The Atlantic‘s Ta-Nahesi Coates, perhaps the most foremost public intellectual writing about race and poverty in America, made headlines when he purchased a 5-bedroom Brooklyn brownstone for $2.1 million in April 2016.
Now it appears the celebrated writer has sold the property, according to New York City records, parting ways with the mansion “on the most coveted block of Prospect Lefferts Gardens,” Coates’ old neighborhood.
Coates purchased the home through a shell company called Ellen and William Craft Excursions, an LLC named for two runaway slaves who wrote about their escape from captivity.
But after the New York Post reported Coates to be the buyer of the property, the prominent author announced in an Atlantic piece, “On Homecomings,” that he was no longer planning to move in to the fancy brownstone, citing concerns for the safety of his family, and his desire to not have so many his fans knowing where he lives and coming by to try to talk to him.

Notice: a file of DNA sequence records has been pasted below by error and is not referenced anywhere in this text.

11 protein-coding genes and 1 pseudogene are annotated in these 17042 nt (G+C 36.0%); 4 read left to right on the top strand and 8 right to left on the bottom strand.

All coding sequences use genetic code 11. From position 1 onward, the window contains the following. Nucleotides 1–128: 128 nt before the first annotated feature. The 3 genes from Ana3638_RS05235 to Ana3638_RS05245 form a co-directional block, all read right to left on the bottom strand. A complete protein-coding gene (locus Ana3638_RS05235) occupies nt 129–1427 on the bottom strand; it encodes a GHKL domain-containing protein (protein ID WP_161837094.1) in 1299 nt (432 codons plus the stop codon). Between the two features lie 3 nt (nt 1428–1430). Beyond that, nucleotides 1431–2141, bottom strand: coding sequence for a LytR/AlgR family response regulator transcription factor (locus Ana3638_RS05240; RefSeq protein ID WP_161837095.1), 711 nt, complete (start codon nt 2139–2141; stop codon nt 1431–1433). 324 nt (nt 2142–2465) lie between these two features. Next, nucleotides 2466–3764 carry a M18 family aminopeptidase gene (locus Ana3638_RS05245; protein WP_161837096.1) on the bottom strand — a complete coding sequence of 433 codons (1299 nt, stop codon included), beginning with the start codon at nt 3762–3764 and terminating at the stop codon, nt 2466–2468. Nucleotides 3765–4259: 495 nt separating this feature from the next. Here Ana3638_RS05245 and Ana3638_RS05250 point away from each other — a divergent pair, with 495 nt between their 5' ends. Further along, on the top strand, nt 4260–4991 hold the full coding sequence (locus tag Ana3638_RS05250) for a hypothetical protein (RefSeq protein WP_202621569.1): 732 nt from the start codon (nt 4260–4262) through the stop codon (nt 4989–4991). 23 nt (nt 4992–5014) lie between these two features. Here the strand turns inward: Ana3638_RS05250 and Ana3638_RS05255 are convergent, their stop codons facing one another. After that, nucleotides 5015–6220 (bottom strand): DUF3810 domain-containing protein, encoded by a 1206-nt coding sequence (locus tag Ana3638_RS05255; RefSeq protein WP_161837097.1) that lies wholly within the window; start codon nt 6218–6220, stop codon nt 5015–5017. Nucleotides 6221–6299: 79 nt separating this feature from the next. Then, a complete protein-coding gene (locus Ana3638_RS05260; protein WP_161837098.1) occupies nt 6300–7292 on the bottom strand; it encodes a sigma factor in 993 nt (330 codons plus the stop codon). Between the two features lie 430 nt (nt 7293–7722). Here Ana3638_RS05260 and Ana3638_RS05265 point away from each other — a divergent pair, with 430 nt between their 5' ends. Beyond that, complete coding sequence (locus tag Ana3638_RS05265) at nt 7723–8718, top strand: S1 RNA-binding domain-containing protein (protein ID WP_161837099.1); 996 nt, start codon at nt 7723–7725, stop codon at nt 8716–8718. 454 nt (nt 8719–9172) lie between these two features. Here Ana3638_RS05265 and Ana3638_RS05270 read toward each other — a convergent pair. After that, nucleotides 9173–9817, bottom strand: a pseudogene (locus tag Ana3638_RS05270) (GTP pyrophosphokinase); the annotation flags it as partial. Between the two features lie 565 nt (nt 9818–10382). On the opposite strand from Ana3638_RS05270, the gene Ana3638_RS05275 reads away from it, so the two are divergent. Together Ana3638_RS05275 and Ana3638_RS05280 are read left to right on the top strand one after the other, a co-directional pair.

“You can’t really be a black writer in this country, take certain positions and not think about your personal safety,” he wrote.
The asking price for the property was last listed at $2.24 million before entering contract, suggesting that Coates sold the brownstone for slightly more than he paid for it, but less than he originally wanted. Records show Coates initially listed the brownstone at $2.39 million, which would have a decent short-term return of nearly $300,000.
In addition to being concerned about poverty, Coates is best known for arguing in favor of reparations for slavery, and for describing former MSNBC host Melissa Harris-Perry as “America’s most foremost public intellectual.”
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